Water transport can be developed to facilitate trade and tourism. This will not only trigger economic growth in Uganda but also the East African Community and the Democratic Republic of Congo. A comprehensive view should be taken on lake transport development to cater for large scale international traffic.

The development must include multimodal ship-road-rail-port and logistics services. Simultaneously the ship building and rehabilitation industry must be catalysed. Water transport is important in shipping passengers, raw materials, manufactured products among domestic and international points of trade. Generally, the capacity of water vessels far exceeds the capacity of rail wagons, and trucks. Therefore, ports intermodal facilities that have warehousing, and physical infrastructure for freight transfer from water vessels to railways and trucks, and vice versa should be prioritised.

Furthermore, inland water transport is the second least labour intensive compared to other modes, with pipelines in the lead. It is characterised by low fixed costs though it has high variable costs related to insurance. The efficiency of a transport mode can be judged in terms of travel time, safety, frequency, cheapness, employment generation, trade transactions, environmental pollution, automation and computerization.  Based on this criteria water transport outperforms road and air transport.

Although Lake Victoria is strategically located at the convergence of the Northern Corridor and the Central Corridor, its potential for marine transport has not been fully exploited. Freight traffic on Lake Victoria is modest. This is mainly due to poor infrastructure of port handling facilities and few vessels.

However, despite these limitations, the Lake Victoria basin alone services the economic activities of several countries. Uganda, Tanzania, Uganda and Kenya directly share this trans-boundary water resource, while Rwanda and Burundi also benefit indirectly. The population of this basin stands at 40million, representing approximately 30% of the entire population of the EAC member countries and a GDP USD30 billion, about 40% of the total EAC economy. Therefore, the potential of the Lake Victoria economy is immense if water transport infrastructure is developed.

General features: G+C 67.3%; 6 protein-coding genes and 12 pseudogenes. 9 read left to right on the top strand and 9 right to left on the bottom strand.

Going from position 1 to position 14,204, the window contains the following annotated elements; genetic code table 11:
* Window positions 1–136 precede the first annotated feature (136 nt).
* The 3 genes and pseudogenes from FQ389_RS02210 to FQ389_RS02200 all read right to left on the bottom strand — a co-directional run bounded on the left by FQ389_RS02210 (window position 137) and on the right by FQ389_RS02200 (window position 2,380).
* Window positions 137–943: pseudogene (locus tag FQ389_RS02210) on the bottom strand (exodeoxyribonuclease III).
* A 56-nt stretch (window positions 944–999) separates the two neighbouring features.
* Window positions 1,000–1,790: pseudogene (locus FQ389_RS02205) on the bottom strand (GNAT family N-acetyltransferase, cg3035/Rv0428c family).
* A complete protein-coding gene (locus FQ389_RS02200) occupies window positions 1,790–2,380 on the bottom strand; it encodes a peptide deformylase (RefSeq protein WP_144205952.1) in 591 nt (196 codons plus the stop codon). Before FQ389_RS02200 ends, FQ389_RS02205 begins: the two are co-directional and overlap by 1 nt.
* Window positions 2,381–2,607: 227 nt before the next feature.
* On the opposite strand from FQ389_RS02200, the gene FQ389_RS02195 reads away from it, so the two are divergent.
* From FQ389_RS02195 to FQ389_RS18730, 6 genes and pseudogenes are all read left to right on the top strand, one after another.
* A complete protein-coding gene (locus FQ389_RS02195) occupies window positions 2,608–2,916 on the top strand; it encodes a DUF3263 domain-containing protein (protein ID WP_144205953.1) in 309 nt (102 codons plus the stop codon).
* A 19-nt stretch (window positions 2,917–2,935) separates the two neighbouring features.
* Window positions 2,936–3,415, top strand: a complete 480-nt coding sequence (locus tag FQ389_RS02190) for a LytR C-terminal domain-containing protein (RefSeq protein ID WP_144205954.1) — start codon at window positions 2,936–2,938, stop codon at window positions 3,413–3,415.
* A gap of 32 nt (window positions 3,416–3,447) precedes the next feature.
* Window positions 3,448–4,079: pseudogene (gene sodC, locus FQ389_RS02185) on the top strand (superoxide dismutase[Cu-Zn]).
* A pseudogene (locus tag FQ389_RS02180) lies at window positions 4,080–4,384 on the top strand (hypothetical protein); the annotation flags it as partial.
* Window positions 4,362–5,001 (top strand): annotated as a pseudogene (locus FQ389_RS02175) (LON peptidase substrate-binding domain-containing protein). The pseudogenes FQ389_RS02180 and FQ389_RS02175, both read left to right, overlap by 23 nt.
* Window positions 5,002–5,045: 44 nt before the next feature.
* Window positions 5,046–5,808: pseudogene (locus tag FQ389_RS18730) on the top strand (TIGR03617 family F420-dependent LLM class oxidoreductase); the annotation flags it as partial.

The main categories of cargo transported by water is 70% agricultural (food and live animals), 20% Ugandan manufactured products and the rest at 10%.  Most of the users of water transport are in the informal sector, using small motorized and non-motorized boats, to transport goods and services between the islands and across international borders. As such, development must focus on local passenger transport to nearby islands and shorelines, small scale local cargo transport, pedestrian cars and small trucks. The additional advantage of water transport development is that it will not only catalyse the informal fishing industry but also commercial fish farming.

It is important to note that the development of water transport must be in tandem with addressing environmental degradation issues. The reduction in water levels, due to extensive deforestation around the various lake basins, if unchecked, will greatly curtail the navigability of the lakes and rivers.

Uganda can, and should, exploit its natural comparative advantage and develop water transport, through efficient infrastructure and logistics services. This will facilitate domestic and international trade, tourism, employment and economic output.

Damali Ssali is a Trade Development Expert